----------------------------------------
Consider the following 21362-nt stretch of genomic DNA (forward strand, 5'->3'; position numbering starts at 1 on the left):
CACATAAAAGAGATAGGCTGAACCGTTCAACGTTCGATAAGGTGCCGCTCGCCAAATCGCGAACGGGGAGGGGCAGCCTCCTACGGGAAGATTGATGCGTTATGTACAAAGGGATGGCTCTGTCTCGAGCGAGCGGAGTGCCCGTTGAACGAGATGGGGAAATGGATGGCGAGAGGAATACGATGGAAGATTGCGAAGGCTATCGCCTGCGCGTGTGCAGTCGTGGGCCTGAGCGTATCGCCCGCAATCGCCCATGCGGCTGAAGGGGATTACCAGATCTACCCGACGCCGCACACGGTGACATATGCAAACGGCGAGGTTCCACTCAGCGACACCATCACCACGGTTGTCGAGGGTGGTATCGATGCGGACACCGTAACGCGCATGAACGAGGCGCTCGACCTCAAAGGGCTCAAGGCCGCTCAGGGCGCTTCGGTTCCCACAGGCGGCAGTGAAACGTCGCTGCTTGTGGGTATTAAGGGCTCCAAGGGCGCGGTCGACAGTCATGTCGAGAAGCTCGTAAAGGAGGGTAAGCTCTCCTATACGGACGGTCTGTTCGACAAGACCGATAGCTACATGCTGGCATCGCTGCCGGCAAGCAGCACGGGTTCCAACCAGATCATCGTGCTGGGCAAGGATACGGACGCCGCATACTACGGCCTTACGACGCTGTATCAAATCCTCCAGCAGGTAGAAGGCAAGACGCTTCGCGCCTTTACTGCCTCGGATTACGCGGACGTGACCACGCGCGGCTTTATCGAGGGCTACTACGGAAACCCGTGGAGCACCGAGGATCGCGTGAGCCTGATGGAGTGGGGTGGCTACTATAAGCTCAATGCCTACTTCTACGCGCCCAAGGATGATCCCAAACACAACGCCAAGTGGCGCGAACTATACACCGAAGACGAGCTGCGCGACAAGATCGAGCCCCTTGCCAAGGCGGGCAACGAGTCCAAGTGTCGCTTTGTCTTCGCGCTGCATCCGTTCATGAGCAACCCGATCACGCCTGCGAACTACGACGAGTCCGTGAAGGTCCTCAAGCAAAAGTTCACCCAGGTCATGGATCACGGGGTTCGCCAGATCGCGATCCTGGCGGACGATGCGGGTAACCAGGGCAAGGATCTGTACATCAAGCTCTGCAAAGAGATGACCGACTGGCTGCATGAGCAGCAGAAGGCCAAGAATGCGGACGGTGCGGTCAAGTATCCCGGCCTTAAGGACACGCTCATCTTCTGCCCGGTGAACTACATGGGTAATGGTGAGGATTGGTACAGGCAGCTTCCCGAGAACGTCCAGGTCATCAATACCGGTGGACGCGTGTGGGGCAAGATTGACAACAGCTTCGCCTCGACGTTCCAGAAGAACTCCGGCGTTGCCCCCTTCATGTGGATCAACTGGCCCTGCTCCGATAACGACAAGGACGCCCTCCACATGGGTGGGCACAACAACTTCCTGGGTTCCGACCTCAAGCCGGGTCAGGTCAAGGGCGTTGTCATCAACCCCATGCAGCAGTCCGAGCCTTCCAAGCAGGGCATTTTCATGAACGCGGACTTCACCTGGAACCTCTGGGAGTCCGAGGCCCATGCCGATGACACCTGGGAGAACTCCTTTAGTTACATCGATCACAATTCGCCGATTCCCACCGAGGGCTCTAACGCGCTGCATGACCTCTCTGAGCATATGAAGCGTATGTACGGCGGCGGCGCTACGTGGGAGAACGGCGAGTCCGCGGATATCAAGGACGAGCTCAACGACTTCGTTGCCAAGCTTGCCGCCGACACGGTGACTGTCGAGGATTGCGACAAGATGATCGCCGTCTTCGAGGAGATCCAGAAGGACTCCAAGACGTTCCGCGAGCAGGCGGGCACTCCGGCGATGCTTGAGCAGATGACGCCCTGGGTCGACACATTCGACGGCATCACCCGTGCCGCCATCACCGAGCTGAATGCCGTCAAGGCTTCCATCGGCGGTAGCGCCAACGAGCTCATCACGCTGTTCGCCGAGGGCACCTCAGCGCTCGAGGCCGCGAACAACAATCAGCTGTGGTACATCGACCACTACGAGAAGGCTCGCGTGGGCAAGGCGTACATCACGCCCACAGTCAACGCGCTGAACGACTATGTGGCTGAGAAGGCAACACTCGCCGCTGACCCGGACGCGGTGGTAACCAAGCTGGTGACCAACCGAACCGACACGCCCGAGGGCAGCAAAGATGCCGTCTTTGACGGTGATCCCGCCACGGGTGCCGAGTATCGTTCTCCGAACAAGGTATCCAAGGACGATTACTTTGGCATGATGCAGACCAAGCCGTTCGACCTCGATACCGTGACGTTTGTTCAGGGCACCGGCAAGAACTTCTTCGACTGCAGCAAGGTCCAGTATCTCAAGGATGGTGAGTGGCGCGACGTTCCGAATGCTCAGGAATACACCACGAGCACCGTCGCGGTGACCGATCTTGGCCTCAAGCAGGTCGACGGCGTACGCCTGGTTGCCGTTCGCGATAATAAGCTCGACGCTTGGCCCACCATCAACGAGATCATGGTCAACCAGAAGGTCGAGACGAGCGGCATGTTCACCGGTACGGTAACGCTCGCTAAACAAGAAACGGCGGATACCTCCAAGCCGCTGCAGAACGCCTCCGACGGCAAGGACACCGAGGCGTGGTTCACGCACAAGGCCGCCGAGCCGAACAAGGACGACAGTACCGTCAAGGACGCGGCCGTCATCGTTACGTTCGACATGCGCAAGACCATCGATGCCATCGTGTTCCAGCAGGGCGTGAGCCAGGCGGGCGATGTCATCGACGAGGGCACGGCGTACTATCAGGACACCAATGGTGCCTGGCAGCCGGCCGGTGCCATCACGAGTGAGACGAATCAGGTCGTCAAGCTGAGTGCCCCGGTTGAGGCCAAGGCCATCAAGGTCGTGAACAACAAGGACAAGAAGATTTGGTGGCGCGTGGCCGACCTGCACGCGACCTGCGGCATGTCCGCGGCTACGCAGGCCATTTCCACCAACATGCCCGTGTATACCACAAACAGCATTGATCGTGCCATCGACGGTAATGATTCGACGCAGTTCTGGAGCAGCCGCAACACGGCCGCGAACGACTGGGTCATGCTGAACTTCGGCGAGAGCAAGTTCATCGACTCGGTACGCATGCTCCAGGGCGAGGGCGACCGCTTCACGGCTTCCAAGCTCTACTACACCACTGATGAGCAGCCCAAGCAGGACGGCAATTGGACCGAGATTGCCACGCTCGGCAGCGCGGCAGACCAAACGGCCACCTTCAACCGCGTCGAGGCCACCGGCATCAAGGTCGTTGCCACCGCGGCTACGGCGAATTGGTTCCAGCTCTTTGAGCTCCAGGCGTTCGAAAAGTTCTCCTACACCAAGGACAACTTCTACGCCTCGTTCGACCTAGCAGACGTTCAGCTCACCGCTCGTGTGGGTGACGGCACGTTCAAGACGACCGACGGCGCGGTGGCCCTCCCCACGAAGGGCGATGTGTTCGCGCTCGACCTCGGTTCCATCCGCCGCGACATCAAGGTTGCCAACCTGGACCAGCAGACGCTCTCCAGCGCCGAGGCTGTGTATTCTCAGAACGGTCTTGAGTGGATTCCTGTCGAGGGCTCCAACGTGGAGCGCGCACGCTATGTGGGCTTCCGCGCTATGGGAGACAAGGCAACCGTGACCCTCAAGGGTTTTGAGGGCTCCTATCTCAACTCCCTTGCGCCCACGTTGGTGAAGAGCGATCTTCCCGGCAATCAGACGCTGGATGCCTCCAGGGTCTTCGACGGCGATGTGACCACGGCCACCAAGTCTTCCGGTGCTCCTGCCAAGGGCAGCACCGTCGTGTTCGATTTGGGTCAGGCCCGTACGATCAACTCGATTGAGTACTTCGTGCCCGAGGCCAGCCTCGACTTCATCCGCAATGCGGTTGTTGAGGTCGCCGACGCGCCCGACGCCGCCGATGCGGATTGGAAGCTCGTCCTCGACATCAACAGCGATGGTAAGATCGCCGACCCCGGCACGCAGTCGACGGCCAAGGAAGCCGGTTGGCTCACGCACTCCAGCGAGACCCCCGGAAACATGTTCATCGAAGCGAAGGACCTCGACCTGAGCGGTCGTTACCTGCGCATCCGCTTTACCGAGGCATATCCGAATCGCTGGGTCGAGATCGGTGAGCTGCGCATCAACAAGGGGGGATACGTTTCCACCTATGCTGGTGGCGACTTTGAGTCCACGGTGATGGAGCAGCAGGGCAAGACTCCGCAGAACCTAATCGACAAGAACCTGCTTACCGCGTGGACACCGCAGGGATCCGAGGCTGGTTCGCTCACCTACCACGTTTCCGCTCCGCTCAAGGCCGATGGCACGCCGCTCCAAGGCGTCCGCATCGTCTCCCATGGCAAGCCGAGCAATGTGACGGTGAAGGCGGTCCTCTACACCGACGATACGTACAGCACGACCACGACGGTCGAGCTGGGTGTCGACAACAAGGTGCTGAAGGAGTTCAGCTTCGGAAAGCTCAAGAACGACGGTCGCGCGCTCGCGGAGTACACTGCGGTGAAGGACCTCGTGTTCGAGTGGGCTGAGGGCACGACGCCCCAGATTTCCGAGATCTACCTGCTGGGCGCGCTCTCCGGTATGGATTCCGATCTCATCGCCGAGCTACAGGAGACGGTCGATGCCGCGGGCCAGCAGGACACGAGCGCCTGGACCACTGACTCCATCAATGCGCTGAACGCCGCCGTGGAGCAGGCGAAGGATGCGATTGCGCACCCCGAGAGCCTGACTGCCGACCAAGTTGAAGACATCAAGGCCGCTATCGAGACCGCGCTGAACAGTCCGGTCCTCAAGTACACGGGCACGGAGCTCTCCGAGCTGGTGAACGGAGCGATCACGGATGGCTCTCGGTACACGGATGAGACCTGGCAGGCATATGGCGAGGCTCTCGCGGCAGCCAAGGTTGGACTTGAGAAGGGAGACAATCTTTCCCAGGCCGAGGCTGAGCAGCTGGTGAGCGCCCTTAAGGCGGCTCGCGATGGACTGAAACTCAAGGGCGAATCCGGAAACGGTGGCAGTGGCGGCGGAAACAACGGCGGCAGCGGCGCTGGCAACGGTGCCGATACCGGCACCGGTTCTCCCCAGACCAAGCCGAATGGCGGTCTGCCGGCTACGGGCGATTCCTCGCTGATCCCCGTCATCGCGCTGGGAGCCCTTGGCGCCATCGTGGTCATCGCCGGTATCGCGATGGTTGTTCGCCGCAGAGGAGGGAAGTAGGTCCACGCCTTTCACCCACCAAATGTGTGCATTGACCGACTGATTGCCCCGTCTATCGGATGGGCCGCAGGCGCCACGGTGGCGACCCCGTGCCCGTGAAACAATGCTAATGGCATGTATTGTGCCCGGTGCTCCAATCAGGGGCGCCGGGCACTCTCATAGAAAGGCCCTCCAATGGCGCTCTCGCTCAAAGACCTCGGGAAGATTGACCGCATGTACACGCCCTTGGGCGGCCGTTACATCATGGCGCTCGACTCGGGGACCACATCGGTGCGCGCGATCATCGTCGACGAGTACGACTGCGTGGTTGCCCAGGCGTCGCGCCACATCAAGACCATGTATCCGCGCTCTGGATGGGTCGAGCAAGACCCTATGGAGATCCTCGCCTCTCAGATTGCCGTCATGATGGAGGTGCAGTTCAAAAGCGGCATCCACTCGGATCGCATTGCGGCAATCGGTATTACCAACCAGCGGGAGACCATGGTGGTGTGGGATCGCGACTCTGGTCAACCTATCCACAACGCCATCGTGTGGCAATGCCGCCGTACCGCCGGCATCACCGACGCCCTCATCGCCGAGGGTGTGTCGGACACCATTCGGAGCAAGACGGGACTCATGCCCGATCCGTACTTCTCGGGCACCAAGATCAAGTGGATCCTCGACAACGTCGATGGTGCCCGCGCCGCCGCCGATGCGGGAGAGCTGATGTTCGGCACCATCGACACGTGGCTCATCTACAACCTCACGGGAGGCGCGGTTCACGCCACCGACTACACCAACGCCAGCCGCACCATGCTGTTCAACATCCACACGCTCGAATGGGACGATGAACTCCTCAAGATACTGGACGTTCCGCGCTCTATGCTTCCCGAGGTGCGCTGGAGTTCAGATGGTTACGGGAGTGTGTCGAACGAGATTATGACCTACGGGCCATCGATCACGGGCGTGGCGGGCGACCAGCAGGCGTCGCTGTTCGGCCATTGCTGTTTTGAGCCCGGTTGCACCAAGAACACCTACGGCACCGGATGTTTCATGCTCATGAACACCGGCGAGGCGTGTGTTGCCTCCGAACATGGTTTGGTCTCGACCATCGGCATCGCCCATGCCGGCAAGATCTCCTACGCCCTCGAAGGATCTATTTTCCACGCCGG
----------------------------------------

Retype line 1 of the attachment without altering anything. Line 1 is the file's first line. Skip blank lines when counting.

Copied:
Consider the following 21362-nt stretch of genomic DNA (forward strand, 5'->3'; position numbering starts at 1 on the left):